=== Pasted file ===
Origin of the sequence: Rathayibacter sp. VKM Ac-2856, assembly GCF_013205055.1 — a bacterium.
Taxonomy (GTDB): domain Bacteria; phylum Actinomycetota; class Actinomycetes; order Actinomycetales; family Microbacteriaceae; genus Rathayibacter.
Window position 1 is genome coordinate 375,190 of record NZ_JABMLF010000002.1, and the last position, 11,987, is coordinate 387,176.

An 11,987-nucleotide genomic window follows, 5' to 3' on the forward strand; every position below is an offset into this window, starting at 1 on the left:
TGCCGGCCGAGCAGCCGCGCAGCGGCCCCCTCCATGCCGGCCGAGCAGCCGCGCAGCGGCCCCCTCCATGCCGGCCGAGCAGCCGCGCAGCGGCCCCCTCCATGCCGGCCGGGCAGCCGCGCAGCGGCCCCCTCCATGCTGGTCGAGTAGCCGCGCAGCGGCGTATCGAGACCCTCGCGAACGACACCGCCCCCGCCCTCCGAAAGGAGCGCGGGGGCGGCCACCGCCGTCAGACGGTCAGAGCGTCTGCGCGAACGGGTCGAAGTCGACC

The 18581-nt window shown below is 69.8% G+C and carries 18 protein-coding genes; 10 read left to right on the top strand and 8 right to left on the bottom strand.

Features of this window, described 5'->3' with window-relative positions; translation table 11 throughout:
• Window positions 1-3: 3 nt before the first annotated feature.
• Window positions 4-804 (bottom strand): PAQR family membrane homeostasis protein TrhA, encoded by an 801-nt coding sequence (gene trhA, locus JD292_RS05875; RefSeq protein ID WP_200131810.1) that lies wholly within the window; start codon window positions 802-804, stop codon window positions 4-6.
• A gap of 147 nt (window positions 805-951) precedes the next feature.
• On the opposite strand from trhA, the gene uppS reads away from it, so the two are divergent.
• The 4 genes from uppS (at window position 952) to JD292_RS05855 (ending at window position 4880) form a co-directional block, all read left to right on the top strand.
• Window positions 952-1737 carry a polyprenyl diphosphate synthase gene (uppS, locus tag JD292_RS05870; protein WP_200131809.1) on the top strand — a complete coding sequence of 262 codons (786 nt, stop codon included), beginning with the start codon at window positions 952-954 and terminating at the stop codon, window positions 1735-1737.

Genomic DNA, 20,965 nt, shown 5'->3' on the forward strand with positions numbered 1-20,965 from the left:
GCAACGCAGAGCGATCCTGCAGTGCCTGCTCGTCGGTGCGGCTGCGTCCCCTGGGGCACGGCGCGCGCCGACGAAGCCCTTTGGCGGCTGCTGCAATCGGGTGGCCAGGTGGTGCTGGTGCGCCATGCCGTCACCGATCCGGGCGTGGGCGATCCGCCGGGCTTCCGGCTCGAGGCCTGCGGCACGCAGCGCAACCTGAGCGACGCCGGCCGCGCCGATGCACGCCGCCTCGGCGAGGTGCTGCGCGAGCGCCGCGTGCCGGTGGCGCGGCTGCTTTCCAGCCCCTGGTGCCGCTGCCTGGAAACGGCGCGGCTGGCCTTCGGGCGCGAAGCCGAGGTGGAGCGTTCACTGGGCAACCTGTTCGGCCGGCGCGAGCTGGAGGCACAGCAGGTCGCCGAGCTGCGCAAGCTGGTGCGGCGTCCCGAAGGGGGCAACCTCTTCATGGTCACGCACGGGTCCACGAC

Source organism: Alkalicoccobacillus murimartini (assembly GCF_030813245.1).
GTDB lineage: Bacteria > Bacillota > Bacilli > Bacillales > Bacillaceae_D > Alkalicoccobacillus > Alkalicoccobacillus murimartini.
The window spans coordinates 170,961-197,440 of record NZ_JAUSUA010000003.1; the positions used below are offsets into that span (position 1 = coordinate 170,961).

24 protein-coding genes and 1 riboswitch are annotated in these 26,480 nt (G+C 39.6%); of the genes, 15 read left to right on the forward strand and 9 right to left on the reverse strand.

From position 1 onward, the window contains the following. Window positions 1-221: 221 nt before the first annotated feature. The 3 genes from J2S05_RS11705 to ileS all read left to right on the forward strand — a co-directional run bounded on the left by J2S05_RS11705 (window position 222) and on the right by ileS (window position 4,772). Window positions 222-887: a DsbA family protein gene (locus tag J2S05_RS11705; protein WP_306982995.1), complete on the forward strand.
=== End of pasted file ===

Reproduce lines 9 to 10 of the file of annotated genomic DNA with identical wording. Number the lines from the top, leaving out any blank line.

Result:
• Window positions 4-804 (bottom strand): PAQR family membrane homeostasis protein TrhA, encoded by an 801-nt coding sequence (gene trhA, locus JD292_RS05875; RefSeq protein ID WP_200131810.1) that lies wholly within the window; start codon window positions 802-804, stop codon window positions 4-6.
• A gap of 147 nt (window positions 805-951) precedes the next feature.